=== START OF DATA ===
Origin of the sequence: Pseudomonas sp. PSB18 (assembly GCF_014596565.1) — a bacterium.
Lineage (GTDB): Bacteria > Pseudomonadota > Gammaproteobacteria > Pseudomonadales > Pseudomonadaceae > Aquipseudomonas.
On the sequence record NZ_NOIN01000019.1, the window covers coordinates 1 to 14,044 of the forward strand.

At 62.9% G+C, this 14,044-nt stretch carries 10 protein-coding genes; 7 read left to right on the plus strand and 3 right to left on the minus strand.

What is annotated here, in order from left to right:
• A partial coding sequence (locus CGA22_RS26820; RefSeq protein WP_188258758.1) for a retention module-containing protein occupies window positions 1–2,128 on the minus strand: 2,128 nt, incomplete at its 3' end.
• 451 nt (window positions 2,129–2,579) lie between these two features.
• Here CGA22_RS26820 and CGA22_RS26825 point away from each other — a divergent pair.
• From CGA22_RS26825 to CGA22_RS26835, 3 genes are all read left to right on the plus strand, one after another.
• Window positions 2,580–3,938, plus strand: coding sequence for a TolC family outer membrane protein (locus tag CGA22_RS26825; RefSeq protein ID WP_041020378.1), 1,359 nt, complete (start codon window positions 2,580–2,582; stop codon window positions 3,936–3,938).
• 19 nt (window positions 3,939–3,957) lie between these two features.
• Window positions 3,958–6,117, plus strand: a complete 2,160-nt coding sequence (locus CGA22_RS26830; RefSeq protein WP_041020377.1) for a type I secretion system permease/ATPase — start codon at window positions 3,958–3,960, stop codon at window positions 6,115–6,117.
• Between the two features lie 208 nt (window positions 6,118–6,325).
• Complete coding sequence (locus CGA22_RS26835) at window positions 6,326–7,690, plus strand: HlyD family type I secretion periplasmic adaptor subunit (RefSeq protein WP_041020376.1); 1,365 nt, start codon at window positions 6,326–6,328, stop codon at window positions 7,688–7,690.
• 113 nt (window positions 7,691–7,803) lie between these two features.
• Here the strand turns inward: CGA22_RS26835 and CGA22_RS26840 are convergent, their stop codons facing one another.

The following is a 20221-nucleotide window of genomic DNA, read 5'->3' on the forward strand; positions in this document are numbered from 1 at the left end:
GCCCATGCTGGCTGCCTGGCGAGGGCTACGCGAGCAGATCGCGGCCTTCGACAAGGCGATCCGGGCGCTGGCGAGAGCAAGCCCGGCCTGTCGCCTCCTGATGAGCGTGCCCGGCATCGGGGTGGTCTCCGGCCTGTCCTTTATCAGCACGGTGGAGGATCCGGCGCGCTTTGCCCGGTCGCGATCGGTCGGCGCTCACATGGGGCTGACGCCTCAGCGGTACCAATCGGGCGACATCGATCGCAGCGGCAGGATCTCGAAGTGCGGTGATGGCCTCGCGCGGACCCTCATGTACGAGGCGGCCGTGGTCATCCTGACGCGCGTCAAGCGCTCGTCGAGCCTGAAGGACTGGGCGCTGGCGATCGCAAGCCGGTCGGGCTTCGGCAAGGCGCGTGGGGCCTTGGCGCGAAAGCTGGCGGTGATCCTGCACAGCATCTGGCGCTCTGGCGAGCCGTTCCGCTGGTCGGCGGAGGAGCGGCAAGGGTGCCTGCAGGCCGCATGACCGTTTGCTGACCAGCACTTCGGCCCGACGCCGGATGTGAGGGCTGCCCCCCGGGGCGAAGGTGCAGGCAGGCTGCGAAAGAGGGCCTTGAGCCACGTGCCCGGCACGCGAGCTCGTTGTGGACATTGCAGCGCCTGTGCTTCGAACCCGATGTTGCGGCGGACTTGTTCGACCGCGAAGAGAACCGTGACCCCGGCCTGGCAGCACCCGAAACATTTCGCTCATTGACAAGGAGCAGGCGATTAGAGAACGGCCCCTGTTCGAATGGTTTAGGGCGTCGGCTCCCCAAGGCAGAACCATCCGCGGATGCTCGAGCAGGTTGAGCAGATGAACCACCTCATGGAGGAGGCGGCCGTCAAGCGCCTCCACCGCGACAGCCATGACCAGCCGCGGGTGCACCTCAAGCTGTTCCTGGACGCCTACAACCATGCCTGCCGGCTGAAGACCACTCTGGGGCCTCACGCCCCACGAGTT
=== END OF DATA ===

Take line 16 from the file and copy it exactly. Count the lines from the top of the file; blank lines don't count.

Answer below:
• Here the strand turns inward: CGA22_RS26835 and CGA22_RS26840 are convergent, their stop codons facing one another.